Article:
Reconciling with the wartime conduct of countrymen has a long tail in Europe, notably in France, which juggles a history of heroic resistance against German occupation with a parallel one of self-serving collaboration. This deceptively fierce little film accommodates both in the story of a master jeweller, Mr Haffmann, a Jew who fled Poland as a child and can feel the tide turning against him in Paris in 1941, which is already under Nazi occupation.

Haffmann (Daniel Auteuil) sends his family ahead to a safe zone while tying up loose ends in his flourishing jewellery shop. He comes to an agreement with the assistant he barely knows, Francois Mercier (Gilles Lellouche), to sell him the shop, which he pays for with his own money on the understanding he will return after the war to reclaim it and help Mercier start his own business.

He puts the family Monet in a satchel and heads off. What could go wrong?

This develops into an intriguing study in the dynamics of power and fear that flow between boss and assistant, husband and wife, prisoner and keeper.

The Germans flock to Mercier’s shop and admire his taste and craftsmanship, not knowing it is Haffmann’s work. They want more of the same, which Mercier, competent but untalented, cannot supply.

This is not an Anne Frank story where Jews in hiding can barely move for fear of making a sound. Haffmann does end up having to live in the basement, where he gets his meals with wine, but the men trade favours, each wanting something in return.

Mercier’s wife Blanche (Sara Giraudeau from Le Bureau) becomes more troubled as her collaborator husband reveals himself through actions rather than words. “How much will I be paid?” Haffmann asks Mercier, now his boss. “The same as you paid me,” says Mercier.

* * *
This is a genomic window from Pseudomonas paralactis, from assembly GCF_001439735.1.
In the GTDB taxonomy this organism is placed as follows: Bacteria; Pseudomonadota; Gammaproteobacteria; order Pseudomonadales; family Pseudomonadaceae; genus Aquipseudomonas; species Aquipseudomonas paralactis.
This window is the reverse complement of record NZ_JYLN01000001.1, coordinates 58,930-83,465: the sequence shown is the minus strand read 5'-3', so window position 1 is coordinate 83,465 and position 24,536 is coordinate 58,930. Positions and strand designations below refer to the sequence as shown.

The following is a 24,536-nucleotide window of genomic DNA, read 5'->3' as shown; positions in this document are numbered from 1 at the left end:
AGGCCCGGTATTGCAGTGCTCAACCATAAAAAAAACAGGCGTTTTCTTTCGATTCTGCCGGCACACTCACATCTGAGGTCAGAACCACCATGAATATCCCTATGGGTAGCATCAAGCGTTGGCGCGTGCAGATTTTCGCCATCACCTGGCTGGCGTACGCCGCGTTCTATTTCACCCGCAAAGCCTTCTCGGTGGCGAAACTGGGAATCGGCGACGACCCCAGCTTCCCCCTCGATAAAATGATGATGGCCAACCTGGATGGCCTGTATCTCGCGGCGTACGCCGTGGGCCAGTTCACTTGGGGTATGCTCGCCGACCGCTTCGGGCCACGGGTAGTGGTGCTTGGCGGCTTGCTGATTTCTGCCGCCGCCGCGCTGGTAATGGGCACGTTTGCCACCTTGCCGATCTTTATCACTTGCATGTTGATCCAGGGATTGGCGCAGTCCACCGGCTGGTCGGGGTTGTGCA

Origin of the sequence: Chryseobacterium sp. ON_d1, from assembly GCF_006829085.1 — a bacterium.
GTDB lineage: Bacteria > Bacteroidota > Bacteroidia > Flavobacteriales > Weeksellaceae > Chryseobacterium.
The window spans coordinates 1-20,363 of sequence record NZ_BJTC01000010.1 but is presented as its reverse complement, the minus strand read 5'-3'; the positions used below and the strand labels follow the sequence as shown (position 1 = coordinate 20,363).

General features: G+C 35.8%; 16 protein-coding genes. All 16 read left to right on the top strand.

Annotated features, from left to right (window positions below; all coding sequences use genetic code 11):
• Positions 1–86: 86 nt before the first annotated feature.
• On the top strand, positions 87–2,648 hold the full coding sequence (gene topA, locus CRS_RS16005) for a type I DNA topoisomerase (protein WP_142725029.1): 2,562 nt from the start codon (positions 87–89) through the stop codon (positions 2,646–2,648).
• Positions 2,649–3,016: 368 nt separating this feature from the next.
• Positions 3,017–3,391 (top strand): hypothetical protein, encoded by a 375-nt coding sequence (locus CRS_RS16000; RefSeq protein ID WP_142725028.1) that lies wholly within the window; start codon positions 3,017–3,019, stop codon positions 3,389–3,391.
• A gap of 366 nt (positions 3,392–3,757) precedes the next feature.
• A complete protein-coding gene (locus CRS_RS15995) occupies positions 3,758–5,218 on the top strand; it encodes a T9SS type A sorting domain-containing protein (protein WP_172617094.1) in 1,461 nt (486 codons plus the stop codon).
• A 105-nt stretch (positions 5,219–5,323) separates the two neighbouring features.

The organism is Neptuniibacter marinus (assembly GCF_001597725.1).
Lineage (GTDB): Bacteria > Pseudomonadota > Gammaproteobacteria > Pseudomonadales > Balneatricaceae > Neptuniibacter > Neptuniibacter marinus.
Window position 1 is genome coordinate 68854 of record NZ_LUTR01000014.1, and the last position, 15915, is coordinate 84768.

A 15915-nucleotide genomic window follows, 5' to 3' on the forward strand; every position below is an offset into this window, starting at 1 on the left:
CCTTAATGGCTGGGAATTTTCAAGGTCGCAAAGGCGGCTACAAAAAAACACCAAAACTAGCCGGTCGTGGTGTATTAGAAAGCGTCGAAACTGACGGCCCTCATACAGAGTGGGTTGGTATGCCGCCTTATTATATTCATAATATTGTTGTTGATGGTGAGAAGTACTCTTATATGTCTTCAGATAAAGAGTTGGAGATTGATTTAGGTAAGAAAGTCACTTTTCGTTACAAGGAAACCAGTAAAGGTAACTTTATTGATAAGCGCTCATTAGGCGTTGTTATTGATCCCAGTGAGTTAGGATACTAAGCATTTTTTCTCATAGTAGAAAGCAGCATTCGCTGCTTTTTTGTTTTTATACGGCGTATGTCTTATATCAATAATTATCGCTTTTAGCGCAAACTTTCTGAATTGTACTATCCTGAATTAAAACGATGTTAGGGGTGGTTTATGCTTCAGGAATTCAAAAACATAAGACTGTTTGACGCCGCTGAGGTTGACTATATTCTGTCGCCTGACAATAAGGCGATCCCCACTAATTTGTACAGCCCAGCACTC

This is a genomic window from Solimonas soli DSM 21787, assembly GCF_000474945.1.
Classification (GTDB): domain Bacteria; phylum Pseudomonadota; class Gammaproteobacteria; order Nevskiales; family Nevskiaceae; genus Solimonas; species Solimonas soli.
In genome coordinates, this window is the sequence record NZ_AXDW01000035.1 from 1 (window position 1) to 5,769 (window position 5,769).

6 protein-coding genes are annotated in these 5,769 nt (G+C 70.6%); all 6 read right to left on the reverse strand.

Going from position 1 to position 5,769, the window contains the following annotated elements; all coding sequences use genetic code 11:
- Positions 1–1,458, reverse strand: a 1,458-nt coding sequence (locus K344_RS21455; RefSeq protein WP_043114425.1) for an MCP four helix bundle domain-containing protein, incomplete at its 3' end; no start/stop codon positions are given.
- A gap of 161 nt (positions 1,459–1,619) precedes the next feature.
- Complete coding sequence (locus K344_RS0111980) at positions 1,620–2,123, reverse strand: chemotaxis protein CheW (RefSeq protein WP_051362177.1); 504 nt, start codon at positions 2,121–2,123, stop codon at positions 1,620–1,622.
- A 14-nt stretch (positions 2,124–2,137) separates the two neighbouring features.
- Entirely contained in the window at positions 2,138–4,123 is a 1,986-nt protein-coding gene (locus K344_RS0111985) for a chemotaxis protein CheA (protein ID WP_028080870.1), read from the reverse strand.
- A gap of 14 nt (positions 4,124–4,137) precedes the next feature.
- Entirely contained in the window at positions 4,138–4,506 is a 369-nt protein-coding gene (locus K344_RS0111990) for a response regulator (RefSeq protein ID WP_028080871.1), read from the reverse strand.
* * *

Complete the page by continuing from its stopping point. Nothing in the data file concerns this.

This is a morality tale with a punch, and a twist at the end you won’t see coming. It doesn’t pretend to be a rigorous depiction of the daily terrors of hiding a Jew from the Nazis; it was based on a play and its elemental features are retained in the choices each of them makes. Where are your ethics when life is on the line?

There is a thread of irony running through it, too. One man wants something, then it’s the other man’s turn, then the other. It is ostensibly about France and Germany but more so about morals and character, and how opportunity can become exploitation and gratitude turn into greed.

This is not a proud history to be remembered but a dark study of human behaviour and a very fine film.

Farewell, Mr Haffmann is one of the highlights of the Alliance Francaise French Film Festival, which runs until April 26, at Palace Nova Eastend and Prospect. It will also have a general release in Adelaide from April 28 (and in other cities from April 14).

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This article is supported by the Judith Neilson Institute for Journalism and Ideas.